Live as free men,
but do not use your freedom as a cover-up for evil;
live as servants of God.
                                                              John 8:32,36; 1 Peter 2:16

Thursday, November 8, 2012

Recipe Keepsakes

This weekend I'm going to ease into preparing for the holiday schedule by baking one of my favorite pumpkin recipes to take to our annual Thanksgiving dinner at church. If you love anything pumpkin, you'll enjoy Pumpkin Pie Squares!

 Each time I bake  this recipe I am reminded of the sweet co-worker that shared it with me more than twenty years ago. It's a great reminder of how I have been  blessed by so many special friends and family members. Good recipes that are enjoyed by friends and family  are keepsakes that  just keep on giving through the years. Holidays are the perfect time to share a little love from the kitchen!  You can find other nutritious and delicious recipes for your holidays at Dairy Makes Sense.

Pumpkin Pie Squares with Cinnamon Sugar Yogurt Topping

1 cup graham cracker crumbs
1/2 cup old fashioned oats
1/4 cup brown sugar
1/4 cup butter,melted
2 tablespoons low-fat milk
Cooking spray

2 cups canned pumpkin
2 eggs
3/4 cup low-fat vanilla yogurt
1/2 cup low-fat milk
1 teaspoon cinnamon
1 teaspoon pumpkin spice
1/4 teaspoon salt
1/2 cup pecans,chopped

2 tablespoons sugar
1 teaspoon cinnamon
1 cup plain nonfat yogurt


Preheat the oven to 350 degrees F. In a large bowl,mix together graham cracker crumbs,oats,brown sugar,butter and 2 tablespoons milk; press into a thin layer in a 9x13 inch pan greased with cooking spray. Bake for 10 minutes. While the crust is baking, in another bowl,beat together pumpkin and  other ingredients except for pecans. Pour over crust and bake for 40 minutes or until set. Sprinkle pecans over pumpkin filling and bake another 10-15 minutes or until center is set. Cool slightly in pan.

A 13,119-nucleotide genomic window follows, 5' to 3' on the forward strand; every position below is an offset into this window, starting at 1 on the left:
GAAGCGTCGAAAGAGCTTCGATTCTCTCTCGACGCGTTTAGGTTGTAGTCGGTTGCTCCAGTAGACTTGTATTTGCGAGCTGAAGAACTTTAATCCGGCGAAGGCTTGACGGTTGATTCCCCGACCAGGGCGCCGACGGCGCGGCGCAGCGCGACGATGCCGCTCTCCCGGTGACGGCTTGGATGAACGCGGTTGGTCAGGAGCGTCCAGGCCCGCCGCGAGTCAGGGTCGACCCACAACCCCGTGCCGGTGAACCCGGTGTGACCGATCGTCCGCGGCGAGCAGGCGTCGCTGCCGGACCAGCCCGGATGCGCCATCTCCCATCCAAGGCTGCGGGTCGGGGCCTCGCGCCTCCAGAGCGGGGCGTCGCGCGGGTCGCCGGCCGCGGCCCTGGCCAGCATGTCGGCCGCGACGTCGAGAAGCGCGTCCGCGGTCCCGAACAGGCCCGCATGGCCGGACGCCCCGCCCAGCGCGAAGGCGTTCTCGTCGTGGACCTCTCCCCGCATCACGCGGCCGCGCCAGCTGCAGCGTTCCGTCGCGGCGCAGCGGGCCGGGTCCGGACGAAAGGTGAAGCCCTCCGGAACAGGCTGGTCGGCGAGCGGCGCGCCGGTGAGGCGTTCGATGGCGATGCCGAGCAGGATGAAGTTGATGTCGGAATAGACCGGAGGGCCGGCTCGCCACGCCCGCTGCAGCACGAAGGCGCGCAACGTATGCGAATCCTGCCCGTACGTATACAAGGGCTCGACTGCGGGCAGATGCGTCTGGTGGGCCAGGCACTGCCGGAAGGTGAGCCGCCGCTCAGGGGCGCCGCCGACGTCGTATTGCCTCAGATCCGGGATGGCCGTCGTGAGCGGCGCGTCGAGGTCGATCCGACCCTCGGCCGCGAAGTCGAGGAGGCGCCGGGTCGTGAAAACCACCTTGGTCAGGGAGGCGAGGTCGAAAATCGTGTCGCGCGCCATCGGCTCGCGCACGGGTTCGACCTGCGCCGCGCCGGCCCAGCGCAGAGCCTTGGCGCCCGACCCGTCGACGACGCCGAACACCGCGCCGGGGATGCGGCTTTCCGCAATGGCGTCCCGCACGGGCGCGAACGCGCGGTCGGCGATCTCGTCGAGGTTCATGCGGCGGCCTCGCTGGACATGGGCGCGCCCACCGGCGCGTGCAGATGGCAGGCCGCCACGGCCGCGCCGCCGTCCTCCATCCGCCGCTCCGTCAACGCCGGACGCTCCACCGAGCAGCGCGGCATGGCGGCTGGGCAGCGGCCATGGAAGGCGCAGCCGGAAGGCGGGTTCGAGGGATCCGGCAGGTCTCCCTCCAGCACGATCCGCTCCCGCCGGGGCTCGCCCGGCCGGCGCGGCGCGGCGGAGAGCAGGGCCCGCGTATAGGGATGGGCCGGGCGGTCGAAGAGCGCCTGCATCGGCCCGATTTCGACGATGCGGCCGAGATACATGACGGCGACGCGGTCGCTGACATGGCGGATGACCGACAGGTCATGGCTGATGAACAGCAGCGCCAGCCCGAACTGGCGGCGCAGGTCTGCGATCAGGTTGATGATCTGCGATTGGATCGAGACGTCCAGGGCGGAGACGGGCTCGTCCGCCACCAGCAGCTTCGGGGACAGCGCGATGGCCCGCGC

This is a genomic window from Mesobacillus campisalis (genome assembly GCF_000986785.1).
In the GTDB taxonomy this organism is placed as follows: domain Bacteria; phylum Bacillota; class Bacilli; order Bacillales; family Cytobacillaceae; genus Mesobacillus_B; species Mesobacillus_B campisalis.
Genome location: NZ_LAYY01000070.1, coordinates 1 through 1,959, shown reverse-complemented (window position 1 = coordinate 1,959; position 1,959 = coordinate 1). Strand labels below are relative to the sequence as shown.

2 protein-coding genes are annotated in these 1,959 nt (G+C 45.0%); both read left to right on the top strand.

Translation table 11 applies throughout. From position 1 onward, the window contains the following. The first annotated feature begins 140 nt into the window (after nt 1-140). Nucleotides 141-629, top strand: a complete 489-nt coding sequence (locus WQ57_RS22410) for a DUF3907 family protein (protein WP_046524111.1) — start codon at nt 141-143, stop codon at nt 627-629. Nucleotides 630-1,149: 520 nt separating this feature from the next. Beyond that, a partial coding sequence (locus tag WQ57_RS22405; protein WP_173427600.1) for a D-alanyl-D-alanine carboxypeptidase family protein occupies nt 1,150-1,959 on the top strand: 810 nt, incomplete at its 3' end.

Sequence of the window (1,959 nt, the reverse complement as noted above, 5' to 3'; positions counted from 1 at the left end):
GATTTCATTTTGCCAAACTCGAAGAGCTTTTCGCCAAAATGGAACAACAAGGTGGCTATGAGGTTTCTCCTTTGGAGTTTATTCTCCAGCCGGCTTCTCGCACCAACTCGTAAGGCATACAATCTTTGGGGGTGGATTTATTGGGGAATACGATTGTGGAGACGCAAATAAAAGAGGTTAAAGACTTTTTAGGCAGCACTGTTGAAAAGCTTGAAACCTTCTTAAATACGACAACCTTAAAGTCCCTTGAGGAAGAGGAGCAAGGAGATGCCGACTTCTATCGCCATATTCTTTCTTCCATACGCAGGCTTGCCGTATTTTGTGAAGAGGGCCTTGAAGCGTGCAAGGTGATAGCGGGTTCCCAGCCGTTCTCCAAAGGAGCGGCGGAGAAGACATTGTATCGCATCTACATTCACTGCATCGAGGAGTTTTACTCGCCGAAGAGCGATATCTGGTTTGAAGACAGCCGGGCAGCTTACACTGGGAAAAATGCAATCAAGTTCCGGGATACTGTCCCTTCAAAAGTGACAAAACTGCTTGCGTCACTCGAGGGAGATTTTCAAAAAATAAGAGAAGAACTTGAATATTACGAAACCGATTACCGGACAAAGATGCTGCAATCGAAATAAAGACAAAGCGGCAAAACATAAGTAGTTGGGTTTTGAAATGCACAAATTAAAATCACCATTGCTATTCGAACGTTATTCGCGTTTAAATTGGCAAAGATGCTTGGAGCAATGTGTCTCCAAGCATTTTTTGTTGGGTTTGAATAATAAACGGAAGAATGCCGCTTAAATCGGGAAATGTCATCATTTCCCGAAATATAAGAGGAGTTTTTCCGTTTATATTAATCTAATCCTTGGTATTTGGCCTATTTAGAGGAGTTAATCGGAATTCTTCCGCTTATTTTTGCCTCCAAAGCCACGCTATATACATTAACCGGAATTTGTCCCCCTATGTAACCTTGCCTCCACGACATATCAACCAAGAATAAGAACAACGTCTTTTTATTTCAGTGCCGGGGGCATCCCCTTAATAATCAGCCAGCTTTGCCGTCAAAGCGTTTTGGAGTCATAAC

Mix together sugar and cinnamon. Mix in yogurt. Top each square with one tablespoon of yogurt topping.
Share a little love from your kitchen this weekend!

Wednesday, November 7, 2012

Dairymom's Thankful Thursday

    Even though we desperately need rain and  would welcome  it,  I'm thankful for the   beautiful fall days  that are allowing us to harvest hay and  plant fall crops of wheat and rye that  will be used to  feed our dairy cows.

Tuesday, November 6, 2012

Dairymom Molded by Buttery Traditions

November is a time of transition on the dairy farm as we finish harvesting our fall crops,plant wheat and rye crops for spring forage and prepare for the winter months on the farm. It also marks the twenty-eighth year of my life on the farm which has been molded by the blessings of farm family traditions. I have transitioned from a city girl that learned the hard way that dairy farmers don't eat margarine to dairymom that uses only sweet creamy butter!

Even though it's recommended to keep butter refrigerated, the butter dish stays on our table all the time to assure the dairy farmer has easy access and spread ability for every slice of bread, homemade roll  or hot biscuit consumed. That happens to be one of the dairymom traditions that I've grown to love because the presence of the butter dish always on the table  was my sweet mother-in-law's tradition and reminds me every day  how blessed I am to live and work on our family dairy farm.

Butter is a staple at our house year round and holiday baking and cooking just don't happen without it! In fact, I'm  stocking up this week in preparation for the holidays  and thinking about baking this family favorite--Crusty Cream Cheese Pound Cake. It goes great with ice cream or fruit salad or both!

Crusty Cream Cheese Pound Cake

1 cup butter,softened
1/2 cup shortening
3 cups sugar
1  8 ounce package cream cheese,softened
3 cups sifted flour
6 eggs
1 Tablespoon vanilla extract

Cream butter and shortening; gradually add sugar, beating well at medium speed of electric mixer.
Add cream cheese,beating well until light and fluffy. Alternately add flour and eggs, beginning and ending with flour. Stir in vanilla.